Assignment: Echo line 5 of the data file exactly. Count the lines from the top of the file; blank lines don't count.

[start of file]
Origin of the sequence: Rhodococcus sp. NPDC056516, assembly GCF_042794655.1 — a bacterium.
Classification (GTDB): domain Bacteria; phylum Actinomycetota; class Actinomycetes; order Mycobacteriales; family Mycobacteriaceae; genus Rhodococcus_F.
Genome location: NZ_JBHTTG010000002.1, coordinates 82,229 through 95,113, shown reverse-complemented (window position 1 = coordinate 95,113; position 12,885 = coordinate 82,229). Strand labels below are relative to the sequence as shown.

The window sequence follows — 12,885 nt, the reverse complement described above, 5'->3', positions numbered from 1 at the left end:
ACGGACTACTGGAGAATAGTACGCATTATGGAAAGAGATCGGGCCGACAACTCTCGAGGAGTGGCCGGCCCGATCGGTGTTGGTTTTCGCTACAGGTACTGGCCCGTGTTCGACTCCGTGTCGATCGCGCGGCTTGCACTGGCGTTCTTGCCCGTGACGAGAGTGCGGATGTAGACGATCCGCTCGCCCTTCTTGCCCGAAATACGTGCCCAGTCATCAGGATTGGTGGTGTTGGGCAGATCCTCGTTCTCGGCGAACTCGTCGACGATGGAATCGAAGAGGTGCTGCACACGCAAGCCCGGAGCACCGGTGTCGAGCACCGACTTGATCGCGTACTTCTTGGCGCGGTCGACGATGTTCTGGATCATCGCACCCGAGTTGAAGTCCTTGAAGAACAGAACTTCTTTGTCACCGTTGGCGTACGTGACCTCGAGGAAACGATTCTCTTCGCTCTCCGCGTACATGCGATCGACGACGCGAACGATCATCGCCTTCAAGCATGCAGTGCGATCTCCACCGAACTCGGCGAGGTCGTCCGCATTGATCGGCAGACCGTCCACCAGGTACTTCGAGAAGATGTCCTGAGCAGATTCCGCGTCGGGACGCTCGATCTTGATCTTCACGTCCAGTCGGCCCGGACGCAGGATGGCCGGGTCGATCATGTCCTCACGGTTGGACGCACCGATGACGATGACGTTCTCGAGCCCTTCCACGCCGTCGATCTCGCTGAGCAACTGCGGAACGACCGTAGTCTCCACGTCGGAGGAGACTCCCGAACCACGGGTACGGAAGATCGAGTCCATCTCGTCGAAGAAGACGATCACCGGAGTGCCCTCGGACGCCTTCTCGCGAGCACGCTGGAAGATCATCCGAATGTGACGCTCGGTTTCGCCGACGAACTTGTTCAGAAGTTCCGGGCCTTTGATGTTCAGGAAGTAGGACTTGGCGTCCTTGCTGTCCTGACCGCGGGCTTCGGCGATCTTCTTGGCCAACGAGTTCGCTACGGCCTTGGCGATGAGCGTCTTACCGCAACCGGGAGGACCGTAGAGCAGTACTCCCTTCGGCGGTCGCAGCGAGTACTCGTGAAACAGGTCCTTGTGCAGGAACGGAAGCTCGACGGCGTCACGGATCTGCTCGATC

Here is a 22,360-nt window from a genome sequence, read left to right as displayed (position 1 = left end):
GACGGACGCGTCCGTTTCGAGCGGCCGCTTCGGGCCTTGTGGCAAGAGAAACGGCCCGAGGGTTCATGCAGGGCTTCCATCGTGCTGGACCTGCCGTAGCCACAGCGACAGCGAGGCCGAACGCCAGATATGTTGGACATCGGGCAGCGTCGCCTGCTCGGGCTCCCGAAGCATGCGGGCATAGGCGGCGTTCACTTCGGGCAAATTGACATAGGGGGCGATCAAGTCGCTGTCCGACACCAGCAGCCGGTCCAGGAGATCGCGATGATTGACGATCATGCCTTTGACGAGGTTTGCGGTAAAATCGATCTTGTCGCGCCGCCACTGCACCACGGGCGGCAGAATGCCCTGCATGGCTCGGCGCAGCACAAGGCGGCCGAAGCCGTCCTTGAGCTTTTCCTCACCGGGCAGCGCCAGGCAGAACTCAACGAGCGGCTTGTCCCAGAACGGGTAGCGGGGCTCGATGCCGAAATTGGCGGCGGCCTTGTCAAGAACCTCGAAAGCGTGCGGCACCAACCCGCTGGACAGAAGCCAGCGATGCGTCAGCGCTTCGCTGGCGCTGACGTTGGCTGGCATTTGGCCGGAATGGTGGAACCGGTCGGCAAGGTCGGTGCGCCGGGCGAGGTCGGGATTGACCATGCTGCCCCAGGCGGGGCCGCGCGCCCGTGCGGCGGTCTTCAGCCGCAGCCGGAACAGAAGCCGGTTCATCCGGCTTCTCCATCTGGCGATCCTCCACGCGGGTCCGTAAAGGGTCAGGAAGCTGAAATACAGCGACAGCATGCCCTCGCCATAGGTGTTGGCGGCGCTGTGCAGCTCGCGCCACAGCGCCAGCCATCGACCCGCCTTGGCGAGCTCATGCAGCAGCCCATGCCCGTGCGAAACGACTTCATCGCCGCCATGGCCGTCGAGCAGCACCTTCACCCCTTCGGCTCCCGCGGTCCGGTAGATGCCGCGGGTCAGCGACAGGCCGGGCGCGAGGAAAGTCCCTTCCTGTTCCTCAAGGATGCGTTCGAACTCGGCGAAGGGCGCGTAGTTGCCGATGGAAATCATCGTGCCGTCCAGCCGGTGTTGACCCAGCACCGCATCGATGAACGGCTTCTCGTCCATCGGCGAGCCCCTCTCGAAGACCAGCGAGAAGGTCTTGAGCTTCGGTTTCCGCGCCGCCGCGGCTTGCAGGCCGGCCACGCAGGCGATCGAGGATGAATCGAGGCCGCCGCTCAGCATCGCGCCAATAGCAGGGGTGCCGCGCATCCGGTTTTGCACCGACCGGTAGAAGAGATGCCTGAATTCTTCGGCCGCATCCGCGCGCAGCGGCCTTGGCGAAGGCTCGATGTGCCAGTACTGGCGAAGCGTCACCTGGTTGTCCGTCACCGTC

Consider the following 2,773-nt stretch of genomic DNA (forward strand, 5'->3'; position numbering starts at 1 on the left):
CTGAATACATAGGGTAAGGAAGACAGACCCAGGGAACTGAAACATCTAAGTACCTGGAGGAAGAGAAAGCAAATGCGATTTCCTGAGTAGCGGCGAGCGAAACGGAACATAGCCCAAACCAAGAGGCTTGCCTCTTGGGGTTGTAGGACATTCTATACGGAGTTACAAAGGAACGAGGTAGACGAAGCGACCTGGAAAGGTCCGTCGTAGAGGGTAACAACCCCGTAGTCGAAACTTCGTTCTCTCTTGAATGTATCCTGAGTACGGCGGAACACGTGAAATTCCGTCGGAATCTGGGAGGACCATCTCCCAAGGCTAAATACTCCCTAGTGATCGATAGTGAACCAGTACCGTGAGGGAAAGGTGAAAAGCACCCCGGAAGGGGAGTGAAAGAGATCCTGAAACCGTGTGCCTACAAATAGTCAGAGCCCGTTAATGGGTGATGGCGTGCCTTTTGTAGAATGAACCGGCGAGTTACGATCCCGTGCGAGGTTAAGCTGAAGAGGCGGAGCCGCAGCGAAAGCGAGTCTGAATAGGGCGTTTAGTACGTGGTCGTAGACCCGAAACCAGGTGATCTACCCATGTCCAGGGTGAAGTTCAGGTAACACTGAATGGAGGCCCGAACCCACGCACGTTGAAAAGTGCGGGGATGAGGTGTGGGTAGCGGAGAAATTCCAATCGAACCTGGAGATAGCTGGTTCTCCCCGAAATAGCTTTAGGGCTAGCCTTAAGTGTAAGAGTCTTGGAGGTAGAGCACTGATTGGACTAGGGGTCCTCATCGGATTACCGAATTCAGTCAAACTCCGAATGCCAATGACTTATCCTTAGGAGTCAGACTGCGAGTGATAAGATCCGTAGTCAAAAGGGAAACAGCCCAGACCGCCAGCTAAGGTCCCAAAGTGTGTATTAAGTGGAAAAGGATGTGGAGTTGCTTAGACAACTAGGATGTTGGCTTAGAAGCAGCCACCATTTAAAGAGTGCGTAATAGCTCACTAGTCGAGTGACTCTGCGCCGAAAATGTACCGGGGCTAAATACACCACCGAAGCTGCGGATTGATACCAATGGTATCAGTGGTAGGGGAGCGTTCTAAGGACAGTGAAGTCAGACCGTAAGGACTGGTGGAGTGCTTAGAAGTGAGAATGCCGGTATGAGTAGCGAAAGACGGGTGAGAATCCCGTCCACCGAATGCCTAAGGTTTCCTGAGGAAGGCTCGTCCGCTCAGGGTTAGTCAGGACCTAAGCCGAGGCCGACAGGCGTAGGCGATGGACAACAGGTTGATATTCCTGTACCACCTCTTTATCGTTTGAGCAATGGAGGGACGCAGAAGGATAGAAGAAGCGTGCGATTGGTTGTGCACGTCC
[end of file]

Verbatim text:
ACGGACTACTGGAGAATAGTACGCATTATGGAAAGAGATCGGGCCGACAACTCTCGAGGAGTGGCCGGCCCGATCGGTGTTGGTTTTCGCTACAGGTACTGGCCCGTGTTCGACTCCGTGTCGATCGCGCGGCTTGCACTGGCGTTCTTGCCCGTGACGAGAGTGCGGATGTAGACGATCCGCTCGCCCTTCTTGCCCGAAATACGTGCCCAGTCATCAGGATTGGTGGTGTTGGGCAGATCCTCGTTCTCGGCGAACTCGTCGACGATGGAATCGAAGAGGTGCTGCACACGCAAGCCCGGAGCACCGGTGTCGAGCACCGACTTGATCGCGTACTTCTTGGCGCGGTCGACGATGTTCTGGATCATCGCACCCGAGTTGAAGTCCTTGAAGAACAGAACTTCTTTGTCACCGTTGGCGTACGTGACCTCGAGGAAACGATTCTCTTCGCTCTCCGCGTACATGCGATCGACGACGCGAACGATCATCGCCTTCAAGCATGCAGTGCGATCTCCACCGAACTCGGCGAGGTCGTCCGCATTGATCGGCAGACCGTCCACCAGGTACTTCGAGAAGATGTCCTGAGCAGATTCCGCGTCGGGACGCTCGATCTTGATCTTCACGTCCAGTCGGCCCGGACGCAGGATGGCCGGGTCGATCATGTCCTCACGGTTGGACGCACCGATGACGATGACGTTCTCGAGCCCTTCCACGCCGTCGATCTCGCTGAGCAACTGCGGAACGACCGTAGTCTCCACGTCGGAGGAGACTCCCGAACCACGGGTACGGAAGATCGAGTCCATCTCGTCGAAGAAGACGATCACCGGAGTGCCCTCGGACGCCTTCTCGCGAGCACGCTGGAAGATCATCCGAATGTGACGCTCGGTTTCGCCGACGAACTTGTTCAGAAGTTCCGGGCCTTTGATGTTCAGGAAGTAGGACTTGGCGTCCTTGCTGTCCTGACCGCGGGCTTCGGCGATCTTCTTGGCCAACGAGTTCGCTACGGCCTTGGCGATGAGCGTCTTACCGCAACCGGGAGGACCGTAGAGCAGTACTCCCTTCGGCGGTCGCAGCGAGTACTCGTGAAACAGGTCCTTGTGCAGGAACGGAAGCTCGACGGCGTCACGGATCTGCTCGATC